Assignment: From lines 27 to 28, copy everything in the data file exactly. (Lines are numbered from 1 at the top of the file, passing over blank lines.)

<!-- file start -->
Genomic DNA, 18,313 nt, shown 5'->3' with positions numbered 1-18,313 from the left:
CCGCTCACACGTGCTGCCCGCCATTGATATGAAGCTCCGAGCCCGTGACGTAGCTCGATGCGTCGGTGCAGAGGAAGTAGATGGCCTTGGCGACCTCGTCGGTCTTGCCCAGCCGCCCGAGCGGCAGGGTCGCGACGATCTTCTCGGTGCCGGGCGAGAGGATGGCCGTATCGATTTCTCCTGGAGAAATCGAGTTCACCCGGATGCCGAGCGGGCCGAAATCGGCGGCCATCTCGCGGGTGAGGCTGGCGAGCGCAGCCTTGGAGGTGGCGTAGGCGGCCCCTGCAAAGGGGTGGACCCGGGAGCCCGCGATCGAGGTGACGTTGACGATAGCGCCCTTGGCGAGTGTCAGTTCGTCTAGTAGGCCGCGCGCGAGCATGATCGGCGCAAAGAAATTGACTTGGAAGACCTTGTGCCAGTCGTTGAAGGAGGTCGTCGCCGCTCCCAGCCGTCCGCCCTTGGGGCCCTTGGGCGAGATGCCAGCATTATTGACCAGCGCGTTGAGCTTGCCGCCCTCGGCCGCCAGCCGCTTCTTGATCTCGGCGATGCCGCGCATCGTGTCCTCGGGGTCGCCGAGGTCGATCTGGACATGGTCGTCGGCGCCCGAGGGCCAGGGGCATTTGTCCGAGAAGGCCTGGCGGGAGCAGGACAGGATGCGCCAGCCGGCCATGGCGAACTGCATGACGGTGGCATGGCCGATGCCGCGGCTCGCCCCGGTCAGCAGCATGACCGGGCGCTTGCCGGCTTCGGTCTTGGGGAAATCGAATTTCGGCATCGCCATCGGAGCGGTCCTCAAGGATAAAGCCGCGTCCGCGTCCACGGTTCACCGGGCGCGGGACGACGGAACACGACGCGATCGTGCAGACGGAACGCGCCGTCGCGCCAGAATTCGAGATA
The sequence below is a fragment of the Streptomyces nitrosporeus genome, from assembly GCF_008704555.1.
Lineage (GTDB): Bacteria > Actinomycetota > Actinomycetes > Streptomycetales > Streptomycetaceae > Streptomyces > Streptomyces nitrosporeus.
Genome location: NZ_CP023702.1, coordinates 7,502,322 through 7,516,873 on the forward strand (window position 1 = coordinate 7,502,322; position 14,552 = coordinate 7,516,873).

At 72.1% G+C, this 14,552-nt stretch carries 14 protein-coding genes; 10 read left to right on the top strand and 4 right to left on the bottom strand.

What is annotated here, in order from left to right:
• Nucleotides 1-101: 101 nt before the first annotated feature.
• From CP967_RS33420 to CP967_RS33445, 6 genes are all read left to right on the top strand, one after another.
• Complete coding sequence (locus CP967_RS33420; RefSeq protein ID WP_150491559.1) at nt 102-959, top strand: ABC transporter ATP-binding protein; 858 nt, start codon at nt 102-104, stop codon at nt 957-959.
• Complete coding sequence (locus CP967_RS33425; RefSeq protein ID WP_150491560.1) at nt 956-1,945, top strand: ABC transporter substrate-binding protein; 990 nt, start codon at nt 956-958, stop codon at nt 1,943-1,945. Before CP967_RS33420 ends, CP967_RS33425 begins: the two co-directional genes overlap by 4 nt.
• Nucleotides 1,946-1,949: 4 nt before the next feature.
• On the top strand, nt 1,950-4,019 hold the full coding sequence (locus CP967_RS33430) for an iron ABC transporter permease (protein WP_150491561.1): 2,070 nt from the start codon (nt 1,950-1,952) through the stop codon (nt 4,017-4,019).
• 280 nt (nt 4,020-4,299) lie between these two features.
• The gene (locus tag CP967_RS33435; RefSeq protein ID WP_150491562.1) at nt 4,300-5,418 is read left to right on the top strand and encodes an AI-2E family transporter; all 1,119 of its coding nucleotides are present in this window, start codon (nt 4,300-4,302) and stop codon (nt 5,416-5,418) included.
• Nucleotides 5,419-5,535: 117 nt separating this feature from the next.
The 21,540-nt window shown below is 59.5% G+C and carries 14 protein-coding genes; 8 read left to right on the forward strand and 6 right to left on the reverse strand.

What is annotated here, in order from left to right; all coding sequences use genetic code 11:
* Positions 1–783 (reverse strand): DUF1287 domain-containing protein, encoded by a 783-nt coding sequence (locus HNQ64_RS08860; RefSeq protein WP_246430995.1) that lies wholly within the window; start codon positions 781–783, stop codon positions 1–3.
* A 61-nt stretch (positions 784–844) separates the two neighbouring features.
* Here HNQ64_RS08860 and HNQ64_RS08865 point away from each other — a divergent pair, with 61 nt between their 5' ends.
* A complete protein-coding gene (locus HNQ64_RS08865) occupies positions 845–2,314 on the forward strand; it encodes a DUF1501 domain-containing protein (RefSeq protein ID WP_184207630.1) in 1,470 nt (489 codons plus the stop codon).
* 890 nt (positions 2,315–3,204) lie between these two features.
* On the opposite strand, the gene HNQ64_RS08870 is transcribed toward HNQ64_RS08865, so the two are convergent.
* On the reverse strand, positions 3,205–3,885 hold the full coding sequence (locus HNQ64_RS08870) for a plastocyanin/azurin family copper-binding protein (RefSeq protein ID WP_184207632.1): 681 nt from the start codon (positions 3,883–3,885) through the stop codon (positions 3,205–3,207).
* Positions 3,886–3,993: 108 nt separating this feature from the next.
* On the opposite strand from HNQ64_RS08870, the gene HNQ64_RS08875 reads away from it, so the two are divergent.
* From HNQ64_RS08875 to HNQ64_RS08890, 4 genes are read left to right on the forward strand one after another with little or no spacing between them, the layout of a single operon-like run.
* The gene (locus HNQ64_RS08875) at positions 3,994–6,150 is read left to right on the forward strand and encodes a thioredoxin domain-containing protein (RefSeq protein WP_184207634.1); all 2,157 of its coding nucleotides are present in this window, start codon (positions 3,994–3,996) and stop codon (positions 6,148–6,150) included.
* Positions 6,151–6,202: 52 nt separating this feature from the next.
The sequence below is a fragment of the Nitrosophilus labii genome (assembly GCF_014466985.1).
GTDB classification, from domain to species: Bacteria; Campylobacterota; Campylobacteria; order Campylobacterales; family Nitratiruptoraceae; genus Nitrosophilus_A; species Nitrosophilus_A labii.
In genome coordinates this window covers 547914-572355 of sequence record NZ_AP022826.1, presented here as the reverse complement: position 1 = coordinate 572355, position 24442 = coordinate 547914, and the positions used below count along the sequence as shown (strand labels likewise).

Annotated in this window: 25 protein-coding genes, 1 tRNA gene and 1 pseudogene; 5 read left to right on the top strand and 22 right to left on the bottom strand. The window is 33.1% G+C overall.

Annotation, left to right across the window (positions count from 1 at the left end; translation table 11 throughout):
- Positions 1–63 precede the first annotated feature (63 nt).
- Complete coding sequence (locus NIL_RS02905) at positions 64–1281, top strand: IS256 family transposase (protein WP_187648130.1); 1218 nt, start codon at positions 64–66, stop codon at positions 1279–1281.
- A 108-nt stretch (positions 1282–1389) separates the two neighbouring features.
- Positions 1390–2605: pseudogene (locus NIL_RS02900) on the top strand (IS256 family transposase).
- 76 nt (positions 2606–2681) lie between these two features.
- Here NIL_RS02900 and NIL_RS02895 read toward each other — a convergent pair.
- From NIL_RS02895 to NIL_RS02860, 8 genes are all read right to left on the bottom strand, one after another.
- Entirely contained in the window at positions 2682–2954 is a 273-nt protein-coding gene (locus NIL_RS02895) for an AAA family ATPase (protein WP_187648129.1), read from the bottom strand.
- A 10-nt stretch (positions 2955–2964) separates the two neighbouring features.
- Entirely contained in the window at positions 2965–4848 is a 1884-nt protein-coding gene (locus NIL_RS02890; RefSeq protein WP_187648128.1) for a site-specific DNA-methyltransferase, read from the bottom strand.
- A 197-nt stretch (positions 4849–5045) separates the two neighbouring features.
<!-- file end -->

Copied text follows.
* On the opposite strand from HNQ64_RS08870, the gene HNQ64_RS08875 reads away from it, so the two are divergent.
* From HNQ64_RS08875 to HNQ64_RS08890, 4 genes are read left to right on the forward strand one after another with little or no spacing between them, the layout of a single operon-like run.